Football, Turkey & Craft Beer: The Ultimate Thanksgiving Pairing Guide 2016

captureAs Thanksgiving is a time to celebrate tradition, I am starting my own Booze Bin tradition by posting my Second Annual “Football, Turkey & Craft Beer Post.” You’ve been waiting for this post all year, haven’t you? Of course you have, because Thanksgiving is awesome! We all know Thanksgiving Day is about bonding: with family, with friends, with food, with conversation, with sports, with fall and with booze. So let’s combine them all, and pair up our Thursday football games with delish beer and food choices, this time with some new recipes and new brews.

Game #1: Appetizer Pre-Game

635834519995547918-sbytab-07-22-2015-decoast-1-t043-2015-07-17-img-zz-main-orange-crush-1-1-e4bajrrd-l643919506-img-zz-main-orange-crush-1-1-e4bajrrdAccording to the NFL, an average 28.4 million viewers watch football on Thanksgiving Day. And we all know that football and beer go hand in hand. That’s a lot of people, drinking a lot of beer. This year, the Minnesota Vikings will take on the Detroit Lions. Brrrrr, that sounds like a cold game. (Side note: Did you know that the Lions play EVERY Thanksgiving Day? Yep. Since 1934. Wondering why? Read the history here.) Food and beer-wise, you want to start out easy, as you know what’s ahead of you the rest of the day. So choose some simple appetizers with light-bodied beers. These less-hoppy beers—such as lagers, wheat and saison beers—are light in color, crisp, refreshing, and their food-friendliness and lower alcohol content makes them perfect starter beers.

Appetizers: Raw Oysters on the Half Shell and Caramelized Onion Dip

Beers: “Light-Bodied” beers such as Lager, Wheat, Saison

Detroit’s Pick: Bell’s Winter White Ale (Kalamazoo, Michigan)

Minneapolis’ Pick: Surly Brewing Co. Hell Lager (Minneapolis, Minnesota)

Game #2: Main Feast Bliss


At this point in the day, you are building up to the big feast, ready to continue your beer/football/food frenzy. The dinnertime game this year is the Washington Redskins versus the Dallas Cowboys. (Dallas is the one other team that plays every Thanksgiving Day. True story. Read why here.) Time to break out some of the stronger tasting beers that will enhance various flavors associated with a traditional Thanksgiving meal, from herb roasted turkey to maple glazed sweet potatoes to spiced stuffing. These medium bodied beers—such as ales (amber/red, pale), IPAs and bocks—have malty qualities, intense flavor and higher hops, which makes them perfect pairing beers for your big meal.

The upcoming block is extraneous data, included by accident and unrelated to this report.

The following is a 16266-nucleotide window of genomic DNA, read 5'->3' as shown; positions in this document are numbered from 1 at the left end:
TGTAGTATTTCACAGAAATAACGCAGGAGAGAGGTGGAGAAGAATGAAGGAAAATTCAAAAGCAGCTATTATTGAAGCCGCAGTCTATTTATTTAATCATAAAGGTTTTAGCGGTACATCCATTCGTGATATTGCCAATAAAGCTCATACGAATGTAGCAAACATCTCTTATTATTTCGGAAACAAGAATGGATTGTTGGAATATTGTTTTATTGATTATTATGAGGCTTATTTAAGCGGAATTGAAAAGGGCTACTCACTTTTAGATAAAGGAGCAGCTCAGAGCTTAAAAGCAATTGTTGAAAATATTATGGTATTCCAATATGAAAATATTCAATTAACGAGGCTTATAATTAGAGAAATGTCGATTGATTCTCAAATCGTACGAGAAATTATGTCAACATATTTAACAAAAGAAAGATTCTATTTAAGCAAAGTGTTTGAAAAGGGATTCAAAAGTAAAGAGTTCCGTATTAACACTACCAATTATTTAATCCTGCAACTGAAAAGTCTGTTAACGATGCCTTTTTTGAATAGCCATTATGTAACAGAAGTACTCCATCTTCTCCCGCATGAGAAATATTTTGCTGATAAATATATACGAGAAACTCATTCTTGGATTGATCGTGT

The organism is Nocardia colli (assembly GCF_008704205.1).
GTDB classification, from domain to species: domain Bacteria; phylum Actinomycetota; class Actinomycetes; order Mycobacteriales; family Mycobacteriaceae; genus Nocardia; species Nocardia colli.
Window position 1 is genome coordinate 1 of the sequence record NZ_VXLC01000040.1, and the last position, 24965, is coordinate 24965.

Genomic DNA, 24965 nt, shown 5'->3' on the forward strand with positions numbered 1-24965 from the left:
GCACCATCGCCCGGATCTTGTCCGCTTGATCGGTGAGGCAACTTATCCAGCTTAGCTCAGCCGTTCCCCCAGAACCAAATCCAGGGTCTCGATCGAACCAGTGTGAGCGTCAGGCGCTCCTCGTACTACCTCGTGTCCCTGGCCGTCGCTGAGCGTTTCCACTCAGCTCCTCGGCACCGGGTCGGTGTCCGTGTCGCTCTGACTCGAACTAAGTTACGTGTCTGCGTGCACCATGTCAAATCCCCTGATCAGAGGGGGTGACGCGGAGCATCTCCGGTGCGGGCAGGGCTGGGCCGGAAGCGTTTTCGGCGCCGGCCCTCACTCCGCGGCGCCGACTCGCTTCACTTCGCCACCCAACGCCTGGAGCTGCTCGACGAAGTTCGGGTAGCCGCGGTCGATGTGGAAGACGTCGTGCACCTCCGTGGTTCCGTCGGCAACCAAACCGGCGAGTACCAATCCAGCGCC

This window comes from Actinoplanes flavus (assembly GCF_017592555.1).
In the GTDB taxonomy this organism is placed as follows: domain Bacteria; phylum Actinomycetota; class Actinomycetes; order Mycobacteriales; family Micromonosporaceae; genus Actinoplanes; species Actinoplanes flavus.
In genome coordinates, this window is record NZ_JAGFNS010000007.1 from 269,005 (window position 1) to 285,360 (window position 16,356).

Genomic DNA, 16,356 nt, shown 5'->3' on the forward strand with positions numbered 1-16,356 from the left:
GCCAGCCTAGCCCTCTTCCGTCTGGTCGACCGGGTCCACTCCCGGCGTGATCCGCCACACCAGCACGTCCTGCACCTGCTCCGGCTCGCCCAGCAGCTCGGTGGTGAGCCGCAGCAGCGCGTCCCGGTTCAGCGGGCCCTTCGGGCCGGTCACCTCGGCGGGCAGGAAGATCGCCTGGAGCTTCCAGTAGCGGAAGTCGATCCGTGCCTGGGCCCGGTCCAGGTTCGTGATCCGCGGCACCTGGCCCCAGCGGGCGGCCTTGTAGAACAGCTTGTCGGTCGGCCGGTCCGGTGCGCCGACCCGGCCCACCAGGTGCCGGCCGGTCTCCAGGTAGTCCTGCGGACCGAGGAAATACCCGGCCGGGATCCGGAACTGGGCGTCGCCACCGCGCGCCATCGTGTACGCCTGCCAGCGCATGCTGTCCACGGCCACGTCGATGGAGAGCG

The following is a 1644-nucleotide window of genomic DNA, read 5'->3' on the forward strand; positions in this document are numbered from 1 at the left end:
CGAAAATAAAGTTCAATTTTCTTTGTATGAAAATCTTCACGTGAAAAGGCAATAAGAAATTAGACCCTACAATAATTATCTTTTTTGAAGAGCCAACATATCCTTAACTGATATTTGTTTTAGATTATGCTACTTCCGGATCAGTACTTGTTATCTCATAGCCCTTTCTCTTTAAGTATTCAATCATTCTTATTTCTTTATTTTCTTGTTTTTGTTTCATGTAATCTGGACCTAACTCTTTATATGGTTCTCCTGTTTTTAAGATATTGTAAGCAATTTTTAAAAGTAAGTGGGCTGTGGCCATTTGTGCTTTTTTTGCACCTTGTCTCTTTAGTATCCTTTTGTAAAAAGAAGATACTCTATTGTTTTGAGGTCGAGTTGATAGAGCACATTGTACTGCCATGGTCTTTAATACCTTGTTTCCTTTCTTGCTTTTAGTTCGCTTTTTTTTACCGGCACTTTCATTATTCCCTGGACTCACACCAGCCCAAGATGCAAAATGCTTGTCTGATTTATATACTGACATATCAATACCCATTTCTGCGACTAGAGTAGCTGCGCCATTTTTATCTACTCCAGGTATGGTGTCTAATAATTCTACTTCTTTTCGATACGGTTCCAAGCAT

Main Meal: Turkey, Stuffing, Green Bean Casserole, Cranberry Chutney

Beers: “Medium Bodied” beers such as Ale, IPA (India Pale Ale), Bock

Dallas’ Pick: Four Corners Brewing El Chingón IPA (Dallas, Texas)

Washington, D.C.’s Pick: 3 Stars Brewing Ghost White IPA (Washington, D.C.)

Game #3: Dessert Coma

dessertBy this time, you may have put on your stretchy pants, but you know pies are waiting for you. And what’s Thanksgiving without pie? Your nighttime game this year is the Pittsburgh Steelers verses the Indianapolis Colts. Although it may be dark and cold outside, you will be warm and toasty in your post-dinner food coma, curled up with pie and beer (umm, yum!) I bet you’re wondering, which beers? Well in order to enhance the brown sugar flavor, along with the cinnamon, nutmeg and ginger in traditional Thanksgiving pies, try pairing a stout, porter or barleywine. These brews generally have dark, roasted elements, which produce flavors such as coffee and bitter chocolate, making them ideal pairings for spiced pie.

Dessert:  Apple-Pumpkin-Pecan Pie (why, yes, you can have 3 in 1!) and Double-Crust Apple Pie

Beers: “Full Bodied” beers such as Stout, Porter, Barleywine

Pittsburgh’s Pick: East End Brewing Company Black Strap Stout (Pittsburgh, PA)

Indianapolis’ Pick: Fountain Square Brewing Co. Backyard Porter (Indianapolis, IN)

Now that we ate, and drank, and ate, and drank, and maybe watched some football and enjoyed some new food and beer pairings, you’re happy, relaxed and stuffed. As always with food and beer pairings, DRINK WHAT TASTES GOOD TO YOU. However, if you want a simple guide, check out my previous blog post that contains a pretty cool beer pairing chart. (Can 29,000+ pins on Pinterest be wrong?)

Enjoy all your blessings on Thanksgiving Day and just BE. Cheers!

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